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Precision Slicing of Bismuth Germanate Crystal Material Helps Fight the War Against Cancer

Photonic devices and techniques such as lasers and high-tech imaging have become well-known weapons in the war against cancer, heart disease and numerous other human afflictions.

A team of scientists at Montreal Neurological Institute, part of McGill University, has developed an innovative approach in the ongoing battle against breast cancer. The method involves positron emission mammography (PEM) and a radioactive form of glucose as an imaging agent. The team designed an imaging system that, unlike x-ray mammography, detects a tumor's increased metabolism rather than its density.

Figure 1 : The high-resolution system provided images of a subject with ductal carcinoma (top) and of healthy breast tissue (bottom). The red arrow points to the tumor.

The imaging technique is based on detecting the overconsumption of the glucose agent by a malignant lesion compared with a benign lesion. The system's high resolution comes from its extraordinary detectors, which consist of two bismuth germanate (BGO) crystal blocks into which a series of slits have been cut in the top and rear faces. The cuts are made in a grid pattern using an ULTRASLICE saw from ULTRA TEC Mfg. Inc., cutting with three 0.25-mm blades ‘ganged’ diamond blades.

BGO scintillation material is extremely delicate, and requires care in precision slicing, particularly when using multiple diamond blades. The ULTRASLICE machine allows success in this application by allowing control of all parameters that optimize the slicing operation. The advanced features of the ULTRASLICE saw allow for multiple-blade cutting and alleviate edge chipping and damage to the crystalline material, which often feature with other cutting techniques.

Figure 2. The BGO Crystal Arrays. Each slice across the crystal is 2mm wide. Three blades are ganged together to optimize the process.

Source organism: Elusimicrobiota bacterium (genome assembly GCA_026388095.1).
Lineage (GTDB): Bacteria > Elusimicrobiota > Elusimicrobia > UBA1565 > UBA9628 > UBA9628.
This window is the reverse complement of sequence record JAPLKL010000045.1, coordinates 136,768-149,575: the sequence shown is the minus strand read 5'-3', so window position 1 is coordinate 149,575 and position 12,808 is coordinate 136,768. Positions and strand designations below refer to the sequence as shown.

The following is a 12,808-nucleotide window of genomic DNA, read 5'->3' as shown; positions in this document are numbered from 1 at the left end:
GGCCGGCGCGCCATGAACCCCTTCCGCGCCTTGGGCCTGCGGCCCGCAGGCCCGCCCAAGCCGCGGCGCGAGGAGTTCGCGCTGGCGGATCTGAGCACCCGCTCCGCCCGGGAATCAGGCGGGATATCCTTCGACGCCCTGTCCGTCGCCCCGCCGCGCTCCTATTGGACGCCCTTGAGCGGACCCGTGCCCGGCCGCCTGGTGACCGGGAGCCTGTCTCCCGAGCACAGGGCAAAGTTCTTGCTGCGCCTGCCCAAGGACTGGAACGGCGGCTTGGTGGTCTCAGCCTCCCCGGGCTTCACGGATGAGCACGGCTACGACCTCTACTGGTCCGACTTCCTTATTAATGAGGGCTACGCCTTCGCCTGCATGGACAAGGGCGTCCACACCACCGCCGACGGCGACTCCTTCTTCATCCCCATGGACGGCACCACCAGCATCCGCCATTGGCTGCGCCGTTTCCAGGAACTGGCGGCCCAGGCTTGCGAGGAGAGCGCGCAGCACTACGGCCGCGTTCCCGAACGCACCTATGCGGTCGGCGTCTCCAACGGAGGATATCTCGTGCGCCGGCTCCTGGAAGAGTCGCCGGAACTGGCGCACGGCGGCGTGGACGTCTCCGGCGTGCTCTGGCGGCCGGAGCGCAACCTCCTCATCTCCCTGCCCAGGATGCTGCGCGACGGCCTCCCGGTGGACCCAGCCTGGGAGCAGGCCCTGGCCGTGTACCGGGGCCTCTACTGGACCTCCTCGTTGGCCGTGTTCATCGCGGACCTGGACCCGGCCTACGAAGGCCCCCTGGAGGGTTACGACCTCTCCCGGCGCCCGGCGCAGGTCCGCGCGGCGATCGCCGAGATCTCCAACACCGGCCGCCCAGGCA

Unique Detectors

The four sliced 36 x 36 x 20-mm crystal blocks are then optically coupled to a position-sensitive photomultiplier. These specially designed photomultipliers are unique because they are square; squareness is critical to this application because of the need to get close to the patient’s chest wall. The gamma ray detectors are placed on either side of the patient's breast to measure the energy and location of the gamma rays' interaction with the pixelated BGO blocks. The detectors fit into a conventional mammography unit.

Doctors at Royal Victoria Hospital in Montreal are testing the imaging system, which promises to eliminate the expensive, trauma-inducing biopsies that typically follow suspicious results from x-ray mammography. X-ray mammography techniques may fail to detect 5 to 15 percent of primary breast cancers. In addition, from 53 to 91 percent of biopsies are performed on benign tumors.

With an estimated annual mortality rate of 45,000, breast cancer is undeniably a fearsome foe. The greatest weapon in the arsenal against the disease is early detection, and this new system could catch a malignancy before it has a chance to spread.


Contacts: C.J. Thompson, McGill University, Montreal; (514) 398-8505, for his work funded by the National Cancer Institute of Canada’s "Canadian Breast Cancer Research Initiative"; Tim Hazeldine,  ULTRA TEC 

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